On the macro scale, The Meat is the levels of the game, the constant gameplay, the side missions that exist in open world games. They are the things you do to progress through the story and the things that you do outside of story progression. In the micro scale, it is getting coins, getting kills, doing any action in a game that gives you points and progression inside of the mission or level. For a specific example, The macro Meat of Legend of Zelda are the dungeons that must be completed throughout the game, while the micro Meat of the game are the individual rooms and the combats you have with the enemies and bosses. These are the cleanest parts of the game, where they never feel tired of playing it over and over again.
The Point of No Return
The game ends at 'the point of no return' phase. I call it this because you can tell you have reached this point of the game usually when the missions say "Warning: If you do this mission then you will not be able to go back from this." It is the final phase of the game, where it gives conclusion not only to the story threads that have been woven throughout the game, but also to the game mechanics that you have learned. It is a finality to what you have been doing in the game, wrapping it all up in a nice bow. In the macro scale it is the final level or boss, closing off the game and the storyline. It also includes the end cutscene and credits, the total completion of the game. In the micro scale, it is anything that ends the levels or something that splits and separates the segments found in the game.
For example, in Mario Party it's the end tally of all of the stars and the bonus star awards for the macro scale. In the micro scale, it is the minigames that end each individual turn, the rewards you get every time you finish moving from a roll. (As a side note I find that Nintendo is incredible at formatting their games this way, as they have incredibly clear structure and repetition over basic gameplay mechanics) In a non-Nintendo example, in Call of Duty, the macro scale is the end of entire game, culminating to your final missions, while the micro scale is each level (or even it could be argued that when you die, that is the point of no return in a very micro scale for your gameplay).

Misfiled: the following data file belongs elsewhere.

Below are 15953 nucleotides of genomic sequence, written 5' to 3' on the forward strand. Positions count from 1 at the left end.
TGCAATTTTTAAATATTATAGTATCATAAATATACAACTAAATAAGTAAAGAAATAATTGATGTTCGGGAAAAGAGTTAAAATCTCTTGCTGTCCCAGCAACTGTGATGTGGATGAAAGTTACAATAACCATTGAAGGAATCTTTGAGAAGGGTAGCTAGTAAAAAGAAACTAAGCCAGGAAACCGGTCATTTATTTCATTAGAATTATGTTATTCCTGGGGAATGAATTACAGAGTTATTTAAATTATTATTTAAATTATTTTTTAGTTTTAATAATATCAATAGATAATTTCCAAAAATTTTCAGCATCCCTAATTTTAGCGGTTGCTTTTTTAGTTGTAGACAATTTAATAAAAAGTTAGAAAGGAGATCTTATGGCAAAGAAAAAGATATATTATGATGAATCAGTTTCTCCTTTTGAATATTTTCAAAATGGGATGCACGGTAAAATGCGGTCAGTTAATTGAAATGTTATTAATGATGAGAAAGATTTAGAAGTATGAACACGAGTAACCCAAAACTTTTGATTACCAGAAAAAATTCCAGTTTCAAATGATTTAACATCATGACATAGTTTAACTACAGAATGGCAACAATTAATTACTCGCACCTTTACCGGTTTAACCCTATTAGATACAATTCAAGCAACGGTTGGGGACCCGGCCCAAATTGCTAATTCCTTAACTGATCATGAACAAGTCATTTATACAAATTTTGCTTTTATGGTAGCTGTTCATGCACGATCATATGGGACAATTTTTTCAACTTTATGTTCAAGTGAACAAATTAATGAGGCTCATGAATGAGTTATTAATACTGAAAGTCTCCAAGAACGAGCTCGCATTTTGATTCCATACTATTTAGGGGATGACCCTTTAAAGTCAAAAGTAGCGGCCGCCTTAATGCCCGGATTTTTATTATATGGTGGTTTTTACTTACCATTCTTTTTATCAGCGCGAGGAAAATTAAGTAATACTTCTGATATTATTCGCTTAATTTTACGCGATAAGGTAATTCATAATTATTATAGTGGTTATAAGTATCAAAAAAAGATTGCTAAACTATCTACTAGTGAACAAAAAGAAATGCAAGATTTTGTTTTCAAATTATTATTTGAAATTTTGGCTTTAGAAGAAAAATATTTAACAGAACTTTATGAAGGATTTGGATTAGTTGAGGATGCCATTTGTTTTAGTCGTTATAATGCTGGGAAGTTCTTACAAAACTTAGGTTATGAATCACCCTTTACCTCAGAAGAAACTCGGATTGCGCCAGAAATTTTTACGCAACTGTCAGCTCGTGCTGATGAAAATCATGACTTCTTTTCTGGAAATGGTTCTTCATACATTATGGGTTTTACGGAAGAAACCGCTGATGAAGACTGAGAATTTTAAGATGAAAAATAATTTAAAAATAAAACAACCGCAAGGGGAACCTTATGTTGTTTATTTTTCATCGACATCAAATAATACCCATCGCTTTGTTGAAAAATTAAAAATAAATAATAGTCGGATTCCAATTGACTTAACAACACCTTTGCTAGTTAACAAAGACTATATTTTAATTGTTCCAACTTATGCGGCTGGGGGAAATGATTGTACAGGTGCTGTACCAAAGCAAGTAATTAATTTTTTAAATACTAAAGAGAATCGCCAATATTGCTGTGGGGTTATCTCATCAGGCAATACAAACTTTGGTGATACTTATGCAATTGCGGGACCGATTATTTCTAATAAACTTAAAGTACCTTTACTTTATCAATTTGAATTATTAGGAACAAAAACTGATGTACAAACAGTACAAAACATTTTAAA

Games that adhere to this are not always better than games that do not follow this to the letter, but a clear structure means that you can spend more time working on the finickier parts of the game. However, I believe that if you think hard enough about each game you will find a way to figure out how each game can fit into these guidelines (from boardgames where the set-up is the Doorway and the game ending and point tally is the point of no return, even to pick your own adventures, where the first page is the doorway and all of your choices make up the meat).
A game designer, producer, production designer, writer and editor, Jason has dipped his toes into many creative fields, perhaps too many. He lives in Toronto, writing, making games and thinking about dogs. Follows Jason on Twitter at @jwestonwong.